Once implemented, the accolades and success stories for the template progress notes began flowing. Other non-hospitalist physicians at the hospital liked the idea so much that they created their own. A local pulmonologist said, “The progress note template is a great idea. It cuts out the time you waste documenting routine items and gives you more time and highlights the thoughts that you document in the discussion section.” His group later created and implemented their own template progress note specifically for ICU patients, based upon our template.
The progress note decreased the time to document each patient by approximately 42 seconds. This may not seem substantial, but multiplied by 18 patients per day (our average), this equated to over 12 minutes each day, over an hour each week, and over 60 hours a year per hospitalist.
After about 6 months of experience and success with the progress note templates, the hospital approached us to make a standardized progress note that could be used by the entire staff (Figure 1). They also wanted to incorporate Joint Commission on Accreditation of Healthcare Organizations (JCAHO) quality indicators such as smoking cessation documentation and vaccination status. We submitted our form with some modifications, and the hospital approved and published it as an official progress note template. When the hospital was inspected by JCAHO in March of 2005, it received accolades for this quality improvement tool.
This template was created with the input of our group as an initiative to have a system-wide progress note for Internal Medicine based on the success our hospitalist group had with the template progress note. (Reproduced with permission from LMHS.)
Implementing documentation of DVT prophylaxis (if applicable) was one of our original motivations for the progress note. With a check box at the top of the template note, hospitalists were faced with this documentation on every patient. We also reinforced the DVT prophylaxis with quarterly educational sessions. A DVT prophylaxis order set (Figure 2) with DVT prophylaxis indications and recommendations was also encouraged and utilized during this period of time. DVT prophylaxis compliance in our group went from less than 50% to nearly 100% during the first year of implementing the hospital progress note.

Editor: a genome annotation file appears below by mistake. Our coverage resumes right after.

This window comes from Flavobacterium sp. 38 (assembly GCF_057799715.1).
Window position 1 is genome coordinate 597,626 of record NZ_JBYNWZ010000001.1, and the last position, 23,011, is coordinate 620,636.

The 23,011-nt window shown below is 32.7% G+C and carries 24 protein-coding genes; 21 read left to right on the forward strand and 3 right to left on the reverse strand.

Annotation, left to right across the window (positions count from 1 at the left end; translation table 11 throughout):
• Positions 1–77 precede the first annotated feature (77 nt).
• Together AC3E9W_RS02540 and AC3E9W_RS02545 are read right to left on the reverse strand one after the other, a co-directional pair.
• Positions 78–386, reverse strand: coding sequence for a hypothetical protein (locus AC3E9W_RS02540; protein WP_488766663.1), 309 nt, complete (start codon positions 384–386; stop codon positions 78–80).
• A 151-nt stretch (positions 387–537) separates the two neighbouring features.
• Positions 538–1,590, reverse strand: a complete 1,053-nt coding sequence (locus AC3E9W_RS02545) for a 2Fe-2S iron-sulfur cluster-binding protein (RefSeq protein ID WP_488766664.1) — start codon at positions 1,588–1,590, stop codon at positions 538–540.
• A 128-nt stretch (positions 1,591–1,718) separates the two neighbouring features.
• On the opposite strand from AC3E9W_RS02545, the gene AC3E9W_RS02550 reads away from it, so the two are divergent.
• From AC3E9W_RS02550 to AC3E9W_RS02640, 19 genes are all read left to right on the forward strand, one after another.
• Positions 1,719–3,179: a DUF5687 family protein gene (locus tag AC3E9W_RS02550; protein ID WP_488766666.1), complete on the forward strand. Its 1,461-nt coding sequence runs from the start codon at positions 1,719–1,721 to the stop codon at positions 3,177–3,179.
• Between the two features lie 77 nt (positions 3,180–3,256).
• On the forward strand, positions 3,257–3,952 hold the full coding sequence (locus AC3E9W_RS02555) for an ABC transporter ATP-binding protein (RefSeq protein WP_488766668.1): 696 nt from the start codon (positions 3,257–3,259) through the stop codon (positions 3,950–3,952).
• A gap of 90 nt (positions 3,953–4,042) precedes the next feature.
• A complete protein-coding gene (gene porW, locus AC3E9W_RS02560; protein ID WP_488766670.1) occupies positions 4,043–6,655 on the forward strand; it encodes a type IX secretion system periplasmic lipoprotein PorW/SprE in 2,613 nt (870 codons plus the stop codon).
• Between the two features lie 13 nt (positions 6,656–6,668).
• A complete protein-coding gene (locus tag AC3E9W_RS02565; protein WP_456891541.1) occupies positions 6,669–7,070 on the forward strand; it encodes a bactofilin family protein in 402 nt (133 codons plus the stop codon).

Another potential benefit may be coding compliance. Prior to implementation, we had a substantial failure rate on Medicare audits. We suspect that this number will be substantially reduced with detailed physical examination documentation built into the template, although corroborating data are not available.
Based upon our experience, a hospitalist progress note template is a promising tool with regard to time efficiency, coding compliance, and quality improvement. The electronic medical record will likely soon become the standard of inpatient documentation. The template progress note may serve as an efficient tool in the meantime and may even serve as a basis for the hospitalist electronic templates, as electronic medical records are often template based.
- McDonald CJ. Protocol-based reminders, the quality of care, and the non-perfectibility of man. N Engl J Med. 1976;295: 1351-5.
- Overhage JM, Tierney WM, Zhou X, McDonald CJ. A randomized trial of “corollary orders” to prevent errors of omission. J Am Med Inform Assoc. 1997;4: 364-71.
- Nilasena DS, Lincoln MJ. A computer-based reminder system improved physician compliance with diabetes preventive care guidelines. Proc 19th Annu Symp Comput Appl Med Care. 1995:640-5.
- Lobach DF, Hammond WE. Development and evaluation of a computer-assisted management protocol (CAMP): improved compliance with care guidelines for diabetes mellitus. Proc 18th Annu Symp Comput Appl Med Care. 1994:787-91.
- Tierney WM, Hui SL, McDonald CJ. Delayed feedback of physician performance versus immediate reminders to perform preventive care. Effects on physician compliance. Med Care. 1986;24:659-66.
Robert Hasty, DO, is assistant professor of internal medicine and a hospitalist at Nova Southeastern University College of Osteopathic Medicine in Fort Lauderdale, FL. Prior to his academic career, he was an associate lead hospitalist for Cogent Healthcare, Inc., at Lee Memorial Health Systems in Lee County, FL. Dr. Hasty can be contacted at email@example.com or 954-262-1473.